ADVERTISEMENT
See Inside Scientific American Volume 306, Issue 5

Recommended: Bird Sense

Books and recommendations from Scientific American



Courtesy of Catlin/Seaview Survey

Bird Sense: What It’s Like to Be a Bird
by Tim Birkhead. Walker & Company, 2012

Birds are more like humans than many realize: they are bipedal, they rely primarily on sight and hearing, and most are monogamous. Birkhead, a professor at the University of Sheffield in England, has spent his career studying bird behavior and fills his book with evocative stories and observations about numerous species, including flamingos, parrots and his beloved long-tailed sylph hum­mingbird. Each chapter is devoted to a particular sense or trait—“Touch,” “Hearing,” “Seeing”—with “Emotions” being one of the most nuanced. Birds perform increasingly elaborate greeting rituals the longer they have been away from their partner, he writes. Does that mean they ex­per­i­ence feelings the same way humans do? Birkhead is reluctant to draw a con­clu­sion, letting the observations speak for themselves.

The Green Paradox: A Supply-Side Approach to Global Warming
by Hans-Werner Sinn. MIT Press, 2012

This English translation of a European best seller lays out German economist Sinn’s controversial ideas about how to reduce carbon emissions. European and American politicians, he argues, are too focused on reducing fossil-fuel demand and not focused enough on curbing supply. As a solution, he proposes a “Super-­Kyoto” scheme in which consumer countries would form a cap-and-trade system that would limit each government’s fossil-fuel purchases—similar to the way ration cards worked during World War II. In addition, the cartel would levy source taxes on producers’ capital income, encouraging them to leave more of their resources underground.

DNA USA: A Genetic Portrait of America
by Bryan Sykes. Liveright, 2012

University of Oxford geneticist Sykes sets off on a three-month journey across the U.S., accompanied for a time by his teenage son, who is about to go off to college, collecting spit from volunteers along the way. The result is a beautifully written travelogue and valuable genetics primer that paints an intriguing, anthropological history of the country. Some of Sykes’s (not always surprising) results suggest that racial intermixing appears least common in New England, that nearly all Americans whose ancestors arrived as slaves from Africa have European DNA, and that European genes began mixing with those of Native Americans some 10,000 years ago, hinting at a possible European origin for some Native Americans.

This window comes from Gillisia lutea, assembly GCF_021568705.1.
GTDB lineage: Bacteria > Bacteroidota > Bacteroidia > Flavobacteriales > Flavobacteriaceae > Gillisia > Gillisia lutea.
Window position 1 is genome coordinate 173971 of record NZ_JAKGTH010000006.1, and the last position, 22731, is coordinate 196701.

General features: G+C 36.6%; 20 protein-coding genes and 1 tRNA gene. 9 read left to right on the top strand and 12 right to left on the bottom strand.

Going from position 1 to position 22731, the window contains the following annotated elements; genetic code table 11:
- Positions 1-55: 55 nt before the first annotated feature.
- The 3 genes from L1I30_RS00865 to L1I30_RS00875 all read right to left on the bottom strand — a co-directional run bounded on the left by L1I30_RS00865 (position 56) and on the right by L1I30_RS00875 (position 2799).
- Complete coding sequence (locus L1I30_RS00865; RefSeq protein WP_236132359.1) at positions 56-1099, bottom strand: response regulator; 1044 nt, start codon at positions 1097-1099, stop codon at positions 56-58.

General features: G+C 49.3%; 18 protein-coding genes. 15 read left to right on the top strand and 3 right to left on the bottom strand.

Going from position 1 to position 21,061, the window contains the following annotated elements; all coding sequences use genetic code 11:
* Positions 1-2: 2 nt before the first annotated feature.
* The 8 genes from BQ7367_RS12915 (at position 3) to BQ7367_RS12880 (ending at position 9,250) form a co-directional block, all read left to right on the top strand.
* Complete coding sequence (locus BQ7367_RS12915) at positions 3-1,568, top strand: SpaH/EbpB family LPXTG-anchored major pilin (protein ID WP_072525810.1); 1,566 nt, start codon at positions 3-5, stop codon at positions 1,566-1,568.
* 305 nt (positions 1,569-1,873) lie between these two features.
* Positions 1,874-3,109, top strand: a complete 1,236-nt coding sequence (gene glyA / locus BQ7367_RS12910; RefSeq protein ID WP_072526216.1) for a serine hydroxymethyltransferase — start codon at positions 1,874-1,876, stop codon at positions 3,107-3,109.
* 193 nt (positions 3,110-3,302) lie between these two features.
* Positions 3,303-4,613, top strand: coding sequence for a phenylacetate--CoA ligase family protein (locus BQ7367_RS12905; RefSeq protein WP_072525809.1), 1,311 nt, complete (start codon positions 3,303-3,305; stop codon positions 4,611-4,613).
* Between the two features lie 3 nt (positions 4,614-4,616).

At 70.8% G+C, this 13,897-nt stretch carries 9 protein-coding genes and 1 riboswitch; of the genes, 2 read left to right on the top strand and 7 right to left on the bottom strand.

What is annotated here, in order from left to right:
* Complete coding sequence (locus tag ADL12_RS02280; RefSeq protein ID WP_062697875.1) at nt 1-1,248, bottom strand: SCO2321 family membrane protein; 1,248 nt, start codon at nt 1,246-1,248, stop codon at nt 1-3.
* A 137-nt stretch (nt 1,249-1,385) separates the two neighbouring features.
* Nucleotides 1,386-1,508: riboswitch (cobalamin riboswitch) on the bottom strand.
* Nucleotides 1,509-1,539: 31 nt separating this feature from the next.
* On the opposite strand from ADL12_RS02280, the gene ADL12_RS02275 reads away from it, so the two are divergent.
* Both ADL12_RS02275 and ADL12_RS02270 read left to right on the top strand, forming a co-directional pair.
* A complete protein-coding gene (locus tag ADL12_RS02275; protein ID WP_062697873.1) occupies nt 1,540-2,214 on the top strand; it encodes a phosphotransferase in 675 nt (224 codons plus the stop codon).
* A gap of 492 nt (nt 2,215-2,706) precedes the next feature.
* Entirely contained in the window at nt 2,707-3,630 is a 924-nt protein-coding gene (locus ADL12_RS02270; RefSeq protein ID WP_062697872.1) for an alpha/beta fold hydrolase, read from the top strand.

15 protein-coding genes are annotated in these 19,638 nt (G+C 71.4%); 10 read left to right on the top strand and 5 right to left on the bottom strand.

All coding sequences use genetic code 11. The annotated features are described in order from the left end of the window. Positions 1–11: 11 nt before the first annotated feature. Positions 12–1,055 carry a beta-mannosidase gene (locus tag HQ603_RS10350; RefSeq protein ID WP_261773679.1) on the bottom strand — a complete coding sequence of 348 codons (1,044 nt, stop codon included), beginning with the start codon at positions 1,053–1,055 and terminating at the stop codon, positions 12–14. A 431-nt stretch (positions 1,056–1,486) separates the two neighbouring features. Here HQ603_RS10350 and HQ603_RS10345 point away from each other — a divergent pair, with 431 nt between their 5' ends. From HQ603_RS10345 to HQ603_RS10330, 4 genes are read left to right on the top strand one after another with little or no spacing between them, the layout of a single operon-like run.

Floating Gold: A Natural (and Unnatural) History of Ambergris
by Christopher Kemp. University of Chicago Press, 2012

Kemp has hit on a fascinating yet almost entirely unknown subject: ambergris, a rare by-product of sperm whale digestion that is worth nearly as much as gold. Its value comes primarily from its scarcity: an estimated 1 percent of sperm whales produce it, and circumstances have to be just right for it to wash up on shore. Whereas ambergris is usually fatal to the whales that produce it (it can rupture their intestines, as described in one grim passage), it has been prized by perfume houses for its stabilizing effect and “ani­malic” scent and by collectors who use it as an aphro­disiac. Kemp’s perseverance in unraveling this story is admirable, although the book’s pacing is uneven. 

Share this Article:

Comments

You must sign in or register as a ScientificAmerican.com member to submit a comment.
Scientific American Back To School

Back to School Sale!

12 Digital Issues + 4 Years of Archive Access just $19.99

Order Now >

X

Email this Article

X